The Perceptions, Experiences, and Preferences of Patients Receiving Clinician’s Touch During Intimate Care and Procedures

Co-Authors: 

  • Chad O'Lynn PhD, RN, CNE, ANEF
  • Adam Cooper RN-BC, MSN
  • Lisa Blackwell, MLS

The objective of this qualitative systematic review was to identify and synthesize findings on the perceptions, experiences, and preferences of patients receiving clinician’s touch during intimate care and procedures.  Seven findings were organized into three categories and one synthesized finding, “clinician respect”.  The finding suggests that clients prefer engaged and meaningful communication prior to and during an intimate touch encounter, expect autonomy over their bodies, and desire shared decision-making relative to how and by whom intimate touch would be provided.  The synthesized finding from this review suggests that:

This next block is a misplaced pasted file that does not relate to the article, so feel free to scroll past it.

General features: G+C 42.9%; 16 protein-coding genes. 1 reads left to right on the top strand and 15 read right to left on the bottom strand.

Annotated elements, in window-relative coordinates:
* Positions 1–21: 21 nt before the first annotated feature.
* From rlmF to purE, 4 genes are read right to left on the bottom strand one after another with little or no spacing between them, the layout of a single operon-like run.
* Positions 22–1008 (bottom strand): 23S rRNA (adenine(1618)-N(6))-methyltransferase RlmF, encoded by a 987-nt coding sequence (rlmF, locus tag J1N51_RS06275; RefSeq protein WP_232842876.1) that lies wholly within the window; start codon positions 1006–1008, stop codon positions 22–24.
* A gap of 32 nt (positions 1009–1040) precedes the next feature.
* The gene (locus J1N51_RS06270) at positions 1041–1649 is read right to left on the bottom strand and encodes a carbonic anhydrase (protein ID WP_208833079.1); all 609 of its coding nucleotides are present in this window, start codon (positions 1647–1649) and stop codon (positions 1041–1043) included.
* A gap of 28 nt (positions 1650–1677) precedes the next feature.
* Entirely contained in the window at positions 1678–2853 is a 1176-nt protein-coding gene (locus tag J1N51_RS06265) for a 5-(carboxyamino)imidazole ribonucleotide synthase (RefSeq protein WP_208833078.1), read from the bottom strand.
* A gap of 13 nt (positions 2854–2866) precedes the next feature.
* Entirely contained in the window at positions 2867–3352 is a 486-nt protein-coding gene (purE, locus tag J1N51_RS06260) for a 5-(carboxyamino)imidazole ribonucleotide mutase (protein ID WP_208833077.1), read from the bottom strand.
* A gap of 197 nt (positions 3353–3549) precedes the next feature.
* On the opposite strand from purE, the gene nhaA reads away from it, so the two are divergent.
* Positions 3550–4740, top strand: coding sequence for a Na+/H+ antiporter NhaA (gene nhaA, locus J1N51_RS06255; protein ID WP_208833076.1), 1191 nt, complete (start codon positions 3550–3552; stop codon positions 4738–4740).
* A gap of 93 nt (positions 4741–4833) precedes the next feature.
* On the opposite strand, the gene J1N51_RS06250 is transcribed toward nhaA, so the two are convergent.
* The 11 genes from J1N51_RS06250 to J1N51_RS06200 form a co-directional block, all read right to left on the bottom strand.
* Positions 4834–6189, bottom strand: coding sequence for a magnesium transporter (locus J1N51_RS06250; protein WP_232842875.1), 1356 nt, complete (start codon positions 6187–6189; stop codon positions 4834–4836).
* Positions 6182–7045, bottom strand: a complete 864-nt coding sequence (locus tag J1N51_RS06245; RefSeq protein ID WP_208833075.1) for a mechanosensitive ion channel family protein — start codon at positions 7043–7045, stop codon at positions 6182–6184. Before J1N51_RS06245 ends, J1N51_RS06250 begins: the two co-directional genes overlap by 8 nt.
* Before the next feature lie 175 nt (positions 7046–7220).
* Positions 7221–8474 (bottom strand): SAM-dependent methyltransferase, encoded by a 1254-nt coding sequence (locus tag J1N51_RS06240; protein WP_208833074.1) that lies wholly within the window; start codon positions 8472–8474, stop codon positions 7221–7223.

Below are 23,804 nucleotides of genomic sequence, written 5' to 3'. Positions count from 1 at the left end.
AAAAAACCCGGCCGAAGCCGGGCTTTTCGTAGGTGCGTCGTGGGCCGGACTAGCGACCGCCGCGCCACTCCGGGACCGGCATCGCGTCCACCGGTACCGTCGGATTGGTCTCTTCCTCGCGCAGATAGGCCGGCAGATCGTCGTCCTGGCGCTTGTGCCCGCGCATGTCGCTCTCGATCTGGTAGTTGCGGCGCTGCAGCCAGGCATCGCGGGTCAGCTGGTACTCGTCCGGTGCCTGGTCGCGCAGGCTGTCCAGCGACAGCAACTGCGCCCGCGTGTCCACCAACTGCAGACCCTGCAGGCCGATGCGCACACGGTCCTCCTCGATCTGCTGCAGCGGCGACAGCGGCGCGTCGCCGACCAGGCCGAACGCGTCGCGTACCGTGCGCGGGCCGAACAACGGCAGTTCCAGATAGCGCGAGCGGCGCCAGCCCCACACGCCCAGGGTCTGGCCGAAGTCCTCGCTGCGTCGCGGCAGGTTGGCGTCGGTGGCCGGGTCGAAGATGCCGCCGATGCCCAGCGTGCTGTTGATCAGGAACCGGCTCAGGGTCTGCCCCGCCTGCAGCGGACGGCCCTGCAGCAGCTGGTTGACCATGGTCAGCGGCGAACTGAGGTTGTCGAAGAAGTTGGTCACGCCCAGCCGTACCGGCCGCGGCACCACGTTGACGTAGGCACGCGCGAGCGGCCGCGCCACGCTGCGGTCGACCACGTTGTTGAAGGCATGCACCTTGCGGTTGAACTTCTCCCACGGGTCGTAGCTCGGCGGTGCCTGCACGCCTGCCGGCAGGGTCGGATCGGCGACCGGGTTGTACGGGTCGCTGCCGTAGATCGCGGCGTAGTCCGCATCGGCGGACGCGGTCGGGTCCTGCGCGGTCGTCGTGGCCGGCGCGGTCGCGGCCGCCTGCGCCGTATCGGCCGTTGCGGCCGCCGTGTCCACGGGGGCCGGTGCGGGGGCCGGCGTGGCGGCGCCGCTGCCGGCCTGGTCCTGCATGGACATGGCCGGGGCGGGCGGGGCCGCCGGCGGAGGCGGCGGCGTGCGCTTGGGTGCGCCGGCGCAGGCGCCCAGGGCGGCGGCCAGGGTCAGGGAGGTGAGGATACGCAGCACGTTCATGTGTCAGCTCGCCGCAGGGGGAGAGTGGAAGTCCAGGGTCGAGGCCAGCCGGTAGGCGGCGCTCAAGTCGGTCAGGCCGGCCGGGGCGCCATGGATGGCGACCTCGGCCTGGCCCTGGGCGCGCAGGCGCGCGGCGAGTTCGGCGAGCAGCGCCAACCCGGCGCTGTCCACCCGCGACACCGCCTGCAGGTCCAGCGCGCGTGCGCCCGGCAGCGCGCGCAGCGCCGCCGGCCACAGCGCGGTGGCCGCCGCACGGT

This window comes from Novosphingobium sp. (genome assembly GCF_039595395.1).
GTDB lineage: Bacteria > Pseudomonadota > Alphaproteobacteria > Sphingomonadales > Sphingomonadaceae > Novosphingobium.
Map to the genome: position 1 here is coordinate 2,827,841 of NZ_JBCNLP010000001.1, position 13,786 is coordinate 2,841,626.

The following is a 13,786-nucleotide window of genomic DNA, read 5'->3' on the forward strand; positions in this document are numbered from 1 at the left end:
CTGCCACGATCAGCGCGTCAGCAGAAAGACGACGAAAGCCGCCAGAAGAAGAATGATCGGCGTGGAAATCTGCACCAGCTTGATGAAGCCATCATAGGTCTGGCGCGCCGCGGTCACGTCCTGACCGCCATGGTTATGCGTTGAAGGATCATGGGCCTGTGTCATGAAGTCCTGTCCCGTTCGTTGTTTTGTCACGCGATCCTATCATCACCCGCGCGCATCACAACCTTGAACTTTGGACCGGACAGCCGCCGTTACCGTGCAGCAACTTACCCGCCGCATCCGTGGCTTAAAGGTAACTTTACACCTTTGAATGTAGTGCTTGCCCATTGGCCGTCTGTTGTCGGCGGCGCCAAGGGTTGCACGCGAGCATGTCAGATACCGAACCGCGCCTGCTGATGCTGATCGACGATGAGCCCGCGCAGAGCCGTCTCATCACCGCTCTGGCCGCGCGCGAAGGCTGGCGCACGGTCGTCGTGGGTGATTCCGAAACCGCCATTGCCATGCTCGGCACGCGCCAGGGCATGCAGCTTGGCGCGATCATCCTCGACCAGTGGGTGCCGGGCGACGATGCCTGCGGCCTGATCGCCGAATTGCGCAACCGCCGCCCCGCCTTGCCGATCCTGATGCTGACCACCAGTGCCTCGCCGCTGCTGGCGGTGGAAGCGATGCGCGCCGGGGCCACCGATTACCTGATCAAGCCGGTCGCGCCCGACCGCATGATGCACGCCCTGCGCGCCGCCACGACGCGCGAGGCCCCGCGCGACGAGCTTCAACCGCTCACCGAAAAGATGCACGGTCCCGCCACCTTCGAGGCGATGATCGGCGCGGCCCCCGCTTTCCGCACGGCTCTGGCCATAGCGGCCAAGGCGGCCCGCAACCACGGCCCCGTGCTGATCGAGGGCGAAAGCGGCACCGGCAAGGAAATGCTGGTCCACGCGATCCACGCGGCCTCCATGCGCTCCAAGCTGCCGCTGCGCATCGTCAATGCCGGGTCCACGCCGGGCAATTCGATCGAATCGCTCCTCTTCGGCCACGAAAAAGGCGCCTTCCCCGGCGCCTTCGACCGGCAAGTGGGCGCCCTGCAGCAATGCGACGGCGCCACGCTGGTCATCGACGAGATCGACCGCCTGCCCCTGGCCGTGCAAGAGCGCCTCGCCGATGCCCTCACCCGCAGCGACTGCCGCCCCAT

• Health care educators introduce clinician respect as an approach to care activities that involve intimate touch
  • Clinicians practice with overall respect toward their patients by communicating clearly, honoring patients’ concerns and preferences, and engaging patients in decision-making in order to improve patients’ comfort with intimate touch.